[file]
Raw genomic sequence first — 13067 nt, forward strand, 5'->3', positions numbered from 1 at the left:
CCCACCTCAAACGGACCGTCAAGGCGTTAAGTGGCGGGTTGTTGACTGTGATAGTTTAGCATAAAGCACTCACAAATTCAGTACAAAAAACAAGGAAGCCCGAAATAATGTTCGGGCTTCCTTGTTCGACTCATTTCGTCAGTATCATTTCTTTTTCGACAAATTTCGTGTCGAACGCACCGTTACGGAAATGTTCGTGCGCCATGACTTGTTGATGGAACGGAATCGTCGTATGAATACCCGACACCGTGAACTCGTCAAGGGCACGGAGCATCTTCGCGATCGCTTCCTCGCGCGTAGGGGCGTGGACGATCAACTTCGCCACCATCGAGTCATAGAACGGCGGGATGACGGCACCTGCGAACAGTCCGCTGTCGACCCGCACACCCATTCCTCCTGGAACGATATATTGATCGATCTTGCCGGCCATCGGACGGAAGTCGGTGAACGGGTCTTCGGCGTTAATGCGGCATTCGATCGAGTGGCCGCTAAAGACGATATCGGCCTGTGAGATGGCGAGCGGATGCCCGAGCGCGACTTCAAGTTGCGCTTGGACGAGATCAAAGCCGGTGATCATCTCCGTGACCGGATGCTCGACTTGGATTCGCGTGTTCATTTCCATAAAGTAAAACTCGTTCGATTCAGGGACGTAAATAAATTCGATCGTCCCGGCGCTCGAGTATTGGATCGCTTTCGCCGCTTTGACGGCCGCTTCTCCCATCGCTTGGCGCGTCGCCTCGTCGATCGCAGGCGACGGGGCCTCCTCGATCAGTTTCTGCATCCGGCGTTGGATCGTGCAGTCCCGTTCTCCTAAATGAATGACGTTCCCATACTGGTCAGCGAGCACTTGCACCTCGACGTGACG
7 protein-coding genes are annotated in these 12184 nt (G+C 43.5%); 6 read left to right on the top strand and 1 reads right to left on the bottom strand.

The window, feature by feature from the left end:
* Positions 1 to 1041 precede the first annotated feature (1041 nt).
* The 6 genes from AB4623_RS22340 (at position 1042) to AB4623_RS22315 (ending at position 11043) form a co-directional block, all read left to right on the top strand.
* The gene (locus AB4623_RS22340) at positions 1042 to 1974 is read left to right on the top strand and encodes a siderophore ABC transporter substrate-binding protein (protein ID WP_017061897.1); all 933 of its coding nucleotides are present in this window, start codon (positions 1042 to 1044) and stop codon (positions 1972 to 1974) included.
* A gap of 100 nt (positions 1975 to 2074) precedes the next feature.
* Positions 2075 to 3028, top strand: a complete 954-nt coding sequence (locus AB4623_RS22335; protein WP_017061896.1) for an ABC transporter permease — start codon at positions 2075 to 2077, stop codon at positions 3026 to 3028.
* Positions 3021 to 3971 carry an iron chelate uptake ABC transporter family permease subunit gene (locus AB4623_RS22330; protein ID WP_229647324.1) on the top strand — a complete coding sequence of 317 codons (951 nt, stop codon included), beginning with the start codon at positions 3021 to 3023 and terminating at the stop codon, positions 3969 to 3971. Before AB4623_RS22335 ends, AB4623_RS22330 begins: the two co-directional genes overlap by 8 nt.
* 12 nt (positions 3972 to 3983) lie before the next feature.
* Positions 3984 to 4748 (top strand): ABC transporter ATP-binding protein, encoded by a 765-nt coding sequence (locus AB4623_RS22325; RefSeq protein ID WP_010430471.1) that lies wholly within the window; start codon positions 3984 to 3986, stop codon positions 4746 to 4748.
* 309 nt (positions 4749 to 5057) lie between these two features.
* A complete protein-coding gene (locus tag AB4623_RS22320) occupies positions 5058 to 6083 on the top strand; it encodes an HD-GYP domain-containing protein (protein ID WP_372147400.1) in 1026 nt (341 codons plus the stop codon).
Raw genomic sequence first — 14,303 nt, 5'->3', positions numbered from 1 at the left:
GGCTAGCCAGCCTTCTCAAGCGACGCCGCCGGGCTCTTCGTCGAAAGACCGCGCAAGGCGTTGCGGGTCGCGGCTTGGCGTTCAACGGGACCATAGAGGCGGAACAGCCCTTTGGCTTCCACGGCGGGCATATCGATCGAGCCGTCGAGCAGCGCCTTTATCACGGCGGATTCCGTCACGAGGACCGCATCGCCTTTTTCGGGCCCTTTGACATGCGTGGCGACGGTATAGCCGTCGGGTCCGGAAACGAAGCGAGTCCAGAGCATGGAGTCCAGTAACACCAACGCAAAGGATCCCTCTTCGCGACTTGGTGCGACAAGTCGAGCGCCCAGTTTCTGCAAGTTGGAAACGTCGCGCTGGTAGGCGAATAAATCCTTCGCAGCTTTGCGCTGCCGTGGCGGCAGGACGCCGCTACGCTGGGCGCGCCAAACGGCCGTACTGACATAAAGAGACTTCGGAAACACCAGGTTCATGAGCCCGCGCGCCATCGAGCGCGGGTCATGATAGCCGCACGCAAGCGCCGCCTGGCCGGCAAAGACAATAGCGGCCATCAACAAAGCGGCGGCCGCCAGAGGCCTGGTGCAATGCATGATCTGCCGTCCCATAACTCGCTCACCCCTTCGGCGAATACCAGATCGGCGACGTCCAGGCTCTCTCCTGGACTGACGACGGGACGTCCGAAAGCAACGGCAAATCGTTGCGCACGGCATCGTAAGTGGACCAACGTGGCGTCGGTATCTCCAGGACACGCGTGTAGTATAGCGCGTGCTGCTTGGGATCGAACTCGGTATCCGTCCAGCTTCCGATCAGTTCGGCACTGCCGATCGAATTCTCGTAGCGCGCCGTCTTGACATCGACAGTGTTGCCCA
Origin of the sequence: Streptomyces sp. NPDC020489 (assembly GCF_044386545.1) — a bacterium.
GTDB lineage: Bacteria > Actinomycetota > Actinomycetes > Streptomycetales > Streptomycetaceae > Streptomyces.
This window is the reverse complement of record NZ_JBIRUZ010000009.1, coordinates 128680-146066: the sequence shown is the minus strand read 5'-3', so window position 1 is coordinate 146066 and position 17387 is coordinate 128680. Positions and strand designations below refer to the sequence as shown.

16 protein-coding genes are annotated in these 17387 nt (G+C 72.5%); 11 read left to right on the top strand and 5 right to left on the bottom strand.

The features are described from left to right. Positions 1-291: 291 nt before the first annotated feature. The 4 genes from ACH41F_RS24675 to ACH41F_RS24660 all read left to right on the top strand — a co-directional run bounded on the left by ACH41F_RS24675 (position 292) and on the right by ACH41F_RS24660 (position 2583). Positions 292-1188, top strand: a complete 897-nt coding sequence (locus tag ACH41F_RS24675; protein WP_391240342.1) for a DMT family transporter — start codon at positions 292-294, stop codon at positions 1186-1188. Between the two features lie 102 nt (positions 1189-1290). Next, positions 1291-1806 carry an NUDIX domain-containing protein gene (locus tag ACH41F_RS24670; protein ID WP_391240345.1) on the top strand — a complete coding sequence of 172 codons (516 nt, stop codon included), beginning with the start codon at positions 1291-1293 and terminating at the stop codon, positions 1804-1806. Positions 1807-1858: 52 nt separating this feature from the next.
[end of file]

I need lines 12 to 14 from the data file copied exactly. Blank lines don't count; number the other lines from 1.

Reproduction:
* Positions 3984 to 4748 (top strand): ABC transporter ATP-binding protein, encoded by a 765-nt coding sequence (locus AB4623_RS22325; RefSeq protein ID WP_010430471.1) that lies wholly within the window; start codon positions 3984 to 3986, stop codon positions 4746 to 4748.
* 309 nt (positions 4749 to 5057) lie between these two features.
* A complete protein-coding gene (locus tag AB4623_RS22320) occupies positions 5058 to 6083 on the top strand; it encodes an HD-GYP domain-containing protein (protein ID WP_372147400.1) in 1026 nt (341 codons plus the stop codon).